alexa Importance of Studying and Discussing the Management of Complications During Neurosurgical Procedures | Open Access Journals
ISSN: 2329-6895
Journal of Neurological Disorders
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Importance of Studying and Discussing the Management of Complications During Neurosurgical Procedures

Homajoun Maslehaty and Athanasios K Petridis*
Department of Neurosurgery, Klinikum Duisburg, Academic Teaching Hospital of University Essen-Duisburg, Germany
Corresponding Author : Athanasios K Petridis
Associate Professor of Neurosurgery
Neurosurgical Department
Wedau Kliniken, Sana Konzern
Zu den Rehwiesen 947055 Duisburg, Germany
Tel: +49-203-733-0
Fax: +49-203-7330
E-mail: [email protected]
Received June 20, 2013; Accepted June 20, 2013; Published June 22, 2013
Citation: Maslehaty H, Petridis AK (2013) Importance of Studying and Discussing the Management of Complications During Neurosurgical Procedures. J Neurol Disord 1:e103. doi: 10.4172/2329-6895.1000e103
Copyright: © 2013 Maslehaty H, et al. This is an open-access article distributed under the terms of the Creative Commons Attribution License, which permits unrestricted use, distribution, and reproduction in any medium, provided the original author and source are credited.
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Abstract

The neurosurgical training is one of the most demanding ones. Studying and mastering the anatomy of the human central nervous system, reading and understanding scientific papers, learn how to perform surgeries, which can bring the surgeon to its limits day for day, are three equal columns in the making of a good neurosurgeon. Except of studying surgeries and books and learning from grand masters the study of some ones own surgeries and own mistakes become more and more important. Video recording of the surgeries and identifying the possible mistakes are very effective in order to correct future mistakes. Which step has led to a complication and how the complication was managed in a “self-made” video record proved, at least for us, to be a very effective way to improve surgical skills.

The neurosurgical training is one of the most demanding ones. Studying and mastering the anatomy of the human central nervous system, reading and understanding scientific papers, learn how to perform surgeries, which can bring the surgeon to its limits day for day, are three equal columns in the making of a good neurosurgeon.
Except of studying surgeries and books and learning from grand masters the study of some ones own surgeries and own mistakes become more and more important. Video recording of the surgeries and identifying the possible mistakes are very effective in order to correct future mistakes. Which step has led to a complication and how the complication was managed in a “self-made” video record proved, at least for us, to be a very effective way to improve surgical skills.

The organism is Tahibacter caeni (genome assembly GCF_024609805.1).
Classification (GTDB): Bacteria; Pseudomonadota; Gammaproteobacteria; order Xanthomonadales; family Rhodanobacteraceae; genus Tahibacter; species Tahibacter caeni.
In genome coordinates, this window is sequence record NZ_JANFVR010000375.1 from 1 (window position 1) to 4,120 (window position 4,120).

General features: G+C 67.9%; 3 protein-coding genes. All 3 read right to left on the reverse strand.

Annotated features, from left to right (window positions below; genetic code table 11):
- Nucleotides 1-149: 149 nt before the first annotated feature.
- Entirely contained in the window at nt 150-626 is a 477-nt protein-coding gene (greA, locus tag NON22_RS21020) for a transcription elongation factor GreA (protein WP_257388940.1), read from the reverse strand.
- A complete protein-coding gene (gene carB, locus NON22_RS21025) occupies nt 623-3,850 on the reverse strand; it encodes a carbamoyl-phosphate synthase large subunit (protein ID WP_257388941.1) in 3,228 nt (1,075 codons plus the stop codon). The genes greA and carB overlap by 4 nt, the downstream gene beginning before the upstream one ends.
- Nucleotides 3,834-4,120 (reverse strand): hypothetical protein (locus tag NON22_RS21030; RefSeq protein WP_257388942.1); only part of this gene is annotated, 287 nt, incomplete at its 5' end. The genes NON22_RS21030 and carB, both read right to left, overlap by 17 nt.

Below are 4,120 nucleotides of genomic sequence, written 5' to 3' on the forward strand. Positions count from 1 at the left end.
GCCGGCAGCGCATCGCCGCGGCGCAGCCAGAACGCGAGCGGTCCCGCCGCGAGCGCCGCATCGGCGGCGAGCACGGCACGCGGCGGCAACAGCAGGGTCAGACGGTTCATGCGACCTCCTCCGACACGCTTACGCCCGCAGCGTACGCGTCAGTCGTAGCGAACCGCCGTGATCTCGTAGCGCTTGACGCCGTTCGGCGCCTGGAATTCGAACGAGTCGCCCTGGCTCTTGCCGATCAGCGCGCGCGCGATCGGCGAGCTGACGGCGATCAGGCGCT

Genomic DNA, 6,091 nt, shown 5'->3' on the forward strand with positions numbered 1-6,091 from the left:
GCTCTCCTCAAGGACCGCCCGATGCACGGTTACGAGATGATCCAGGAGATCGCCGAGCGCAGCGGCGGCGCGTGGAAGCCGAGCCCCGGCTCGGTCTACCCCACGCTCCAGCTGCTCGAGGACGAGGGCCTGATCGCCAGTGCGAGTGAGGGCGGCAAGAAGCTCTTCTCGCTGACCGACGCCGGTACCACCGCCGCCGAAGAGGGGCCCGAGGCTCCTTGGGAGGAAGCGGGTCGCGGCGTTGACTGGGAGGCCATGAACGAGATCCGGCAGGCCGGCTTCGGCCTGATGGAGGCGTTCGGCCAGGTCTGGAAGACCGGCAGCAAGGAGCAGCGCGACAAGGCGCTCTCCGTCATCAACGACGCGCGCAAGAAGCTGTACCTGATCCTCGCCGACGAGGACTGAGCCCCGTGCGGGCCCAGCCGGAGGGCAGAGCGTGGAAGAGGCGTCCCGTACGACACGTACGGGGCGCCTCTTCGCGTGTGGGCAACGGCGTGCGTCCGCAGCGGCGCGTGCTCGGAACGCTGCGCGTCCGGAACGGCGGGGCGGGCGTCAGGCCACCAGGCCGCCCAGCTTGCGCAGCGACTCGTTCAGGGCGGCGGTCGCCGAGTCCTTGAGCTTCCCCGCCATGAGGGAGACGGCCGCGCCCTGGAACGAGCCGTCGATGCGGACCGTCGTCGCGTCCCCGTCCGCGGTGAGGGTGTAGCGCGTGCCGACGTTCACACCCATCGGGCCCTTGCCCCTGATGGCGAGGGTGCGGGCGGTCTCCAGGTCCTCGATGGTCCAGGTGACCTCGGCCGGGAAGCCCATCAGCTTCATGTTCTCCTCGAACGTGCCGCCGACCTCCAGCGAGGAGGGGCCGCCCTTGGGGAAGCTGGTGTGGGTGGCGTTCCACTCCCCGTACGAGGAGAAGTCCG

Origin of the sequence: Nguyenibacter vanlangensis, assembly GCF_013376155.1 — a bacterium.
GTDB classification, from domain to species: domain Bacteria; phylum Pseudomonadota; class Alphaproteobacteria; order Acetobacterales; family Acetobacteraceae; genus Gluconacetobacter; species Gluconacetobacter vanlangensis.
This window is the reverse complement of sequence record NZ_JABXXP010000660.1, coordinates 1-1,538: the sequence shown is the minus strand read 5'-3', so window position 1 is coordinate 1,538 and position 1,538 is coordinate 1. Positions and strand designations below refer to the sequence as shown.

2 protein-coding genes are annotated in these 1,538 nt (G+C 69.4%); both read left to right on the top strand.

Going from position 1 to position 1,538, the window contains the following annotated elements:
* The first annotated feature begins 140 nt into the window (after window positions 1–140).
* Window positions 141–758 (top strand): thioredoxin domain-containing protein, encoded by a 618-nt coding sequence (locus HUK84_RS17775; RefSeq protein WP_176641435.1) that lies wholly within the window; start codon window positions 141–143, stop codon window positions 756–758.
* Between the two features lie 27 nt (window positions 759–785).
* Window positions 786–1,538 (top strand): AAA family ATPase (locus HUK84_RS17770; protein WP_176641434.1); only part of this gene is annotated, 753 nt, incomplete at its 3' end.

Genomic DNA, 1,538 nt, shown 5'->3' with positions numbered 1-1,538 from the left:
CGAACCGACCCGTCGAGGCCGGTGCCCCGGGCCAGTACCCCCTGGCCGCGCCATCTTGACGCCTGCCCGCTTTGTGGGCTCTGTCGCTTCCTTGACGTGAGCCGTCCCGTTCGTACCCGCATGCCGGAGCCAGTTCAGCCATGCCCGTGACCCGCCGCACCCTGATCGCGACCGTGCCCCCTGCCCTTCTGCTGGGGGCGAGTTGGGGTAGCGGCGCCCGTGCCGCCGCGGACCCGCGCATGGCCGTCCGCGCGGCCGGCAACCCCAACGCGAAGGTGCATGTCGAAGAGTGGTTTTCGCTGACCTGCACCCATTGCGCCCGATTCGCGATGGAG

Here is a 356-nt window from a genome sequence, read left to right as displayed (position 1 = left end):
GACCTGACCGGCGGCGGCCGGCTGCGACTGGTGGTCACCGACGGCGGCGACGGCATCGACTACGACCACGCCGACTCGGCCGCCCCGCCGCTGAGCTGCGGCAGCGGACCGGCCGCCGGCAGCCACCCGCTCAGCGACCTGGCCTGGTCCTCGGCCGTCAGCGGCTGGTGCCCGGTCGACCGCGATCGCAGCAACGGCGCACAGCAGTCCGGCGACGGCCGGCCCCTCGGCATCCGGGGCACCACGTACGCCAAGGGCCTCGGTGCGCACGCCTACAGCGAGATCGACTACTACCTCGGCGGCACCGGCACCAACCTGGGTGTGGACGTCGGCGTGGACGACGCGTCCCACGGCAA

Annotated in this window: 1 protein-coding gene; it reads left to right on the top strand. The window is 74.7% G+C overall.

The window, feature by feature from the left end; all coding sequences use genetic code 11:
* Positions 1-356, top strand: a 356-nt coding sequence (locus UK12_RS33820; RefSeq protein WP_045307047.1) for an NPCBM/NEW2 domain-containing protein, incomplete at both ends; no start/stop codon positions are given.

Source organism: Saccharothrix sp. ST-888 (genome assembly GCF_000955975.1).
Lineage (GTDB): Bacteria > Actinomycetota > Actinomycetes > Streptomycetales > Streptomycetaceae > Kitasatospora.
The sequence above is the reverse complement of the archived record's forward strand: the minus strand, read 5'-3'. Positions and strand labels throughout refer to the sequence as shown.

On the other hand it is also important to be able to confess own mistakes and complications and openly discuss them with others. Every single active surgeon has produced complications and had to deal with them. Discussing the strategies to manage such complications is highly valued.
As an example we demonstrate a recorded surgical video of a patient we have operated on a recurrent lumbar disc herniation. First surgery was about 2 years ago. The tissue was scarified and scar was fused with dura. We started recording the surgery at the moment of cutting the thoraco-dorsal fascia. Dissection of the dura and freeing it from scar tissue seemed to be easy. At one point though we applied to much traction on the scar tissue and the dura was injured. Everything was kept on the recorded video. We proceeded with the dissection of the dura in another region, away from the injured dura. Freeing the dura from scar tissue allowed us to oversee the dural leakage and to apply an allograft sealing. CSF leakage stopped and surgery was proceeded as usual, performing the removal of the disc hernia. After sequestrectomy the dura sealing material was removed and the dural injury was sutured by just one stitch. Valsalva manoeuvre showed no further CSF leakage. Additionally the dura was sealed again with allogenic material and application of fibrin glue.
After surgery the patient had no additional complications and was discharged 5 days after surgery. We studied the surgical video to memorize when exactly the dural injury took place and how we did proceed. Was there anything we could do different? Watching the surgery in a calm environment without intraoperative stress allows review of surgery in a much more effective way and to observe how the different steps had been performed and in addition how they could be optimized.
By sharing experiences of surgical complications will help the neurosurgical trainees equally as the neurosurgical expert to study and learn from others.
In a special issue on neurosurgical complications we invite neurosurgeons to share their experiences with intraoperative complications and discuss how they managed such complications. The experience of every one will become the experience of all of us and will allow us to manage complications more effectively.

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